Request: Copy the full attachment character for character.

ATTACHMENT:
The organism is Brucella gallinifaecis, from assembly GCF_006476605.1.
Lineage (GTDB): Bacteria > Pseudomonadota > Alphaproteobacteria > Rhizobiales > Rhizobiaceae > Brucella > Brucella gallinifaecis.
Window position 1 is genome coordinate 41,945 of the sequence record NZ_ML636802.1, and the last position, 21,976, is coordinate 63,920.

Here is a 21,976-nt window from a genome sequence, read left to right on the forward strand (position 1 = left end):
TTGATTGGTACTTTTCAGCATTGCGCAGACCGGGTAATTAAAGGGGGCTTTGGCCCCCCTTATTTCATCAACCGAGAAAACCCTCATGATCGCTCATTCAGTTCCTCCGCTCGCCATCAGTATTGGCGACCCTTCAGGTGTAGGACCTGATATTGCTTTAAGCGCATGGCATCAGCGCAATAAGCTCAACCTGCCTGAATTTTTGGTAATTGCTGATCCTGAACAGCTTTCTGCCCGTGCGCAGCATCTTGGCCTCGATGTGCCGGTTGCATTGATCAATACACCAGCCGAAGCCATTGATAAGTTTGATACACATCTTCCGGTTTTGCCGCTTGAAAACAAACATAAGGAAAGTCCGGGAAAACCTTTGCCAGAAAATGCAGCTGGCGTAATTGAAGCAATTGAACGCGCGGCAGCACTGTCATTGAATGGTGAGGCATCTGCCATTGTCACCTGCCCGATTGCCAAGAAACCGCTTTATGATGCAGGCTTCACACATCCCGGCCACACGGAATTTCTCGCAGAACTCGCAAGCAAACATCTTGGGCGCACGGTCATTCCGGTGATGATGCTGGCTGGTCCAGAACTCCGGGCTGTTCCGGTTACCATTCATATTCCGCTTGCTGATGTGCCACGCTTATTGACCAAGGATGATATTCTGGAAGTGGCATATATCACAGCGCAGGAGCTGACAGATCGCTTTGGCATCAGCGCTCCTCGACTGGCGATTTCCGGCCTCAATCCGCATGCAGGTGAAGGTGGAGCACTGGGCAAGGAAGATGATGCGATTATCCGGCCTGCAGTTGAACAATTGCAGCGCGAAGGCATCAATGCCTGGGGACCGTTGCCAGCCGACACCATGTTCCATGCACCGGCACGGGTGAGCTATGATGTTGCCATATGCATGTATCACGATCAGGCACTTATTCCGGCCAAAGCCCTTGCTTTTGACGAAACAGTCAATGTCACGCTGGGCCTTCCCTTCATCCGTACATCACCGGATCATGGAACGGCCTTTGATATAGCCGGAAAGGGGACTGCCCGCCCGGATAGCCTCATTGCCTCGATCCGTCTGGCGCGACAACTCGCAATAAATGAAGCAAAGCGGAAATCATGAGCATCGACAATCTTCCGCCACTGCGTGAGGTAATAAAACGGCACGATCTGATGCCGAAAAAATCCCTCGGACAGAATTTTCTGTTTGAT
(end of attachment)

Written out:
The organism is Brucella gallinifaecis, from assembly GCF_006476605.1.
Lineage (GTDB): Bacteria > Pseudomonadota > Alphaproteobacteria > Rhizobiales > Rhizobiaceae > Brucella > Brucella gallinifaecis.
Window position 1 is genome coordinate 41,945 of the sequence record NZ_ML636802.1, and the last position, 21,976, is coordinate 63,920.

Here is a 21,976-nt window from a genome sequence, read left to right on the forward strand (position 1 = left end):
TTGATTGGTACTTTTCAGCATTGCGCAGACCGGGTAATTAAAGGGGGCTTTGGCCCCCCTTATTTCATCAACCGAGAAAACCCTCATGATCGCTCATTCAGTTCCTCCGCTCGCCATCAGTATTGGCGACCCTTCAGGTGTAGGACCTGATATTGCTTTAAGCGCATGGCATCAGCGCAATAAGCTCAACCTGCCTGAATTTTTGGTAATTGCTGATCCTGAACAGCTTTCTGCCCGTGCGCAGCATCTTGGCCTCGATGTGCCGGTTGCATTGATCAATACACCAGCCGAAGCCATTGATAAGTTTGATACACATCTTCCGGTTTTGCCGCTTGAAAACAAACATAAGGAAAGTCCGGGAAAACCTTTGCCAGAAAATGCAGCTGGCGTAATTGAAGCAATTGAACGCGCGGCAGCACTGTCATTGAATGGTGAGGCATCTGCCATTGTCACCTGCCCGATTGCCAAGAAACCGCTTTATGATGCAGGCTTCACACATCCCGGCCACACGGAATTTCTCGCAGAACTCGCAAGCAAACATCTTGGGCGCACGGTCATTCCGGTGATGATGCTGGCTGGTCCAGAACTCCGGGCTGTTCCGGTTACCATTCATATTCCGCTTGCTGATGTGCCACGCTTATTGACCAAGGATGATATTCTGGAAGTGGCATATATCACAGCGCAGGAGCTGACAGATCGCTTTGGCATCAGCGCTCCTCGACTGGCGATTTCCGGCCTCAATCCGCATGCAGGTGAAGGTGGAGCACTGGGCAAGGAAGATGATGCGATTATCCGGCCTGCAGTTGAACAATTGCAGCGCGAAGGCATCAATGCCTGGGGACCGTTGCCAGCCGACACCATGTTCCATGCACCGGCACGGGTGAGCTATGATGTTGCCATATGCATGTATCACGATCAGGCACTTATTCCGGCCAAAGCCCTTGCTTTTGACGAAACAGTCAATGTCACGCTGGGCCTTCCCTTCATCCGTACATCACCGGATCATGGAACGGCCTTTGATATAGCCGGAAAGGGGACTGCCCGCCCGGATAGCCTCATTGCCTCGATCCGTCTGGCGCGACAACTCGCAATAAATGAAGCAAAGCGGAAATCATGAGCATCGACAATCTTCCGCCACTGCGTGAGGTAATAAAACGGCACGATCTGATGCCGAAAAAATCCCTCGGACAGAATTTTCTGTTTGAT